You Or I Could Be Brittany Watts

Ladies. You or I could be Brittany Watts, the 33-yr old Ohio woman who miscarried into the toilet while using the bathroom and was accused of “abusing a corpse.”  A felony charge. Her fetus was 22 weeks and had died in the womb. Brittany had gone to the hospital twice asking for help because she knew something was wrong with her pregnancy. She was bleeding and had been told her water had broken. But the hospital told Brittany to go home because they were afraid of becoming involved in legal problems if they tried to help her medically.

Ladies. Miscarriage is common. Some estimate that one in 4 pregnancies result in miscarriage while the American College of Obstetricians and Gynecologists, an authority on the issue, states one in 3 women over 40 will experience a miscarriage.  A 2021 Lancet article that reviewed 4.3 million pregnancies in the UK found that Black women were more than 40% more likely than white women to suffer from miscarriage.

Pregnancy is supposed to be a beautiful time. But, in today’s political climate, what is meant to be precious blessing could spin out of control and become a life-altering nightmare, especially for us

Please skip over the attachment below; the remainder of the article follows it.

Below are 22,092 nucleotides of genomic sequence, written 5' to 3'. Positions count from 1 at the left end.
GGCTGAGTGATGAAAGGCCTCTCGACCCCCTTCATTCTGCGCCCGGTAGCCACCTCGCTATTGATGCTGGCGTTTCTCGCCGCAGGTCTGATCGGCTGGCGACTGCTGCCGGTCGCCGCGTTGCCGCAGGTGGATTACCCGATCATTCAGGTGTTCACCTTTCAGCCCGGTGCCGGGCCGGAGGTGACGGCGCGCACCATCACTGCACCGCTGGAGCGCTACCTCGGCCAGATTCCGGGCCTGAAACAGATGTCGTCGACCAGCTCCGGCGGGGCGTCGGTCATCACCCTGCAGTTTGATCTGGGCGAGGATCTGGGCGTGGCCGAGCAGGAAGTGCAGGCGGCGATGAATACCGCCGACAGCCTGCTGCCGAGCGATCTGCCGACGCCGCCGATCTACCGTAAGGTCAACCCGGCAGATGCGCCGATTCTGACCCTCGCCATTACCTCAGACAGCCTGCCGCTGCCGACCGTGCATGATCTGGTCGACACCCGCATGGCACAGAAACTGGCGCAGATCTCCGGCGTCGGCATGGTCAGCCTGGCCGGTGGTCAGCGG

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If you’re having a miscarriage and can’t get help because you live in a U.S. state that bans abortions, you could be charged with a felony or lose your fertility because the doctors won’t help you. You could die. Abortion bans affect Black women more and put our lives and families at risk.

Since the overturn of Roe v Wade, maternal mortality is up  in states where abortion has been banned.  Child mortality is up, as well. News outlets are reporting in these states where abortion is banned that it’s black women who bear the brunt.

Ladies, get involved. This issue affects you, me, our sisters and daughters and if we’re young, our mothers. Here is The National Black Women’s Reproductive Health Agenda.

A gofundme campaign has been started to help Brittany with legal costs.